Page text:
Michael Bradley (soccer)
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Michael Bradley Soccer
Michael Bradley
Austria vs. USA 2013-11-19 (080).jpg
Bradley in 2013
Personal information
Full name Michael Sheehan Bradley[1]
Date of birth (1987-07-31) July 31, 1987 (age 30)
Place of birth Princeton, New Jersey, United States
Height 6 ft 1 in (1.85 m)[2]
Playing position Midfielder
Club information
Current team
Toronto FC
Number 4
Youth career
Chicago Sockers
2002-2004 IMG Academy
Senior career*
Years Team Apps (Gls)
2004-2005 MetroStars 30 (1)
2006-2008 Heerenveen 63 (16)
2008-2011 Borussia Mönchengladbach 76 (10)
2011 -> Aston Villa (loan) 3 (0)
2011-2012 Chievo 35 (1)
2012-2014 Roma 41 (2)
2014- Toronto FC 104 (8)
National team?
2002-2004 United States U17 6 (0)
2004 United States U18 1 (0)
2004-2007 United States U20 8 (1)
2008 United States U23 4 (0)
2006- United States 140 (17)
* Senior club appearances and goals counted for the domestic league only and correct as of October 29, 2017.
? National team caps and goals correct as of October 10, 2017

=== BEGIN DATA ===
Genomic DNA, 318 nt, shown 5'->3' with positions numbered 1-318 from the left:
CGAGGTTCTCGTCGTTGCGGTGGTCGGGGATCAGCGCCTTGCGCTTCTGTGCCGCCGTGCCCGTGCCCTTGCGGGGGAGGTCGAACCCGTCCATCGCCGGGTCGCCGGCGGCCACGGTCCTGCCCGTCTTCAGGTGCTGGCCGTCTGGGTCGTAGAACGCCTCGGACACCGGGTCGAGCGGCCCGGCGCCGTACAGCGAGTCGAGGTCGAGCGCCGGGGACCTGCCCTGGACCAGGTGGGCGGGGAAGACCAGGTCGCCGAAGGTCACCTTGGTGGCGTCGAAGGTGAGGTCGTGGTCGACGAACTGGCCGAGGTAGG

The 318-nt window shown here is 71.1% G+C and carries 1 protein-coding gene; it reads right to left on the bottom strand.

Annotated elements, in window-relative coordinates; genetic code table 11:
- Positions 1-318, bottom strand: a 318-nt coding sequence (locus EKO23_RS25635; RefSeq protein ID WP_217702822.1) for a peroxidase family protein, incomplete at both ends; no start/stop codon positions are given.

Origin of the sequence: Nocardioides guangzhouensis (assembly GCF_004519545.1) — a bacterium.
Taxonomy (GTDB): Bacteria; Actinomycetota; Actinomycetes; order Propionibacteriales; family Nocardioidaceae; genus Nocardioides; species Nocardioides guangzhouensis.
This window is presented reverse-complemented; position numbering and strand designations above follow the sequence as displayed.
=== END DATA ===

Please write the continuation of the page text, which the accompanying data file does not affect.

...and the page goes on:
Michael Sheehan Bradley (born July 31, 1987) is an American professional soccer player who plays as a midfielder. He currently captains both Canadian club Toronto FC in Major League Soccer and the United States men's national soccer team.

Bradley is currently the third highest earning player in the MLS, with a $6 million salary and $6.5 million total compensation.[3]

Early life

Bradley was born in Princeton, New Jersey, son to Bob Bradley, former coach of the United States men's national soccer team and current manager of Los Angeles FC. While his father was the head soccer coach at Princeton University, the family lived in Pennington, New Jersey.[4]

Michael spent his teenage years in Palatine, Illinois while his father coached the Chicago Fire of Major League Soccer (MLS), and he grew up playing for Sockers FC, who went to the 2002 National Championships and finished third. He later attended the United States Under-17 Men's National Team Residency Program in Bradenton, Florida - the dedicated facility for the training of the Under-17 national team - for four semesters, from 2002 to 2004.

Club career

MetroStars

Before leaving Bradenton, Bradley signed a Project-40 contract with MLS, turning professional at the age of sixteen, and entered the 2004 MLS SuperDraft, where he was selected thirty-sixth overall by the MetroStars, who at the time were coached by his father. Bradley did not see any playing time in his rookie season, missing out with a foot injury, but went on to gain a starting spot in 2005, playing thirty out of thirty-two matches for the Metro. Just weeks after his father was fired as the club's coach, he headed in his first professional goal in a dramatic victory over Chivas USA on the last day of the 2005 season, sending the team to the playoffs.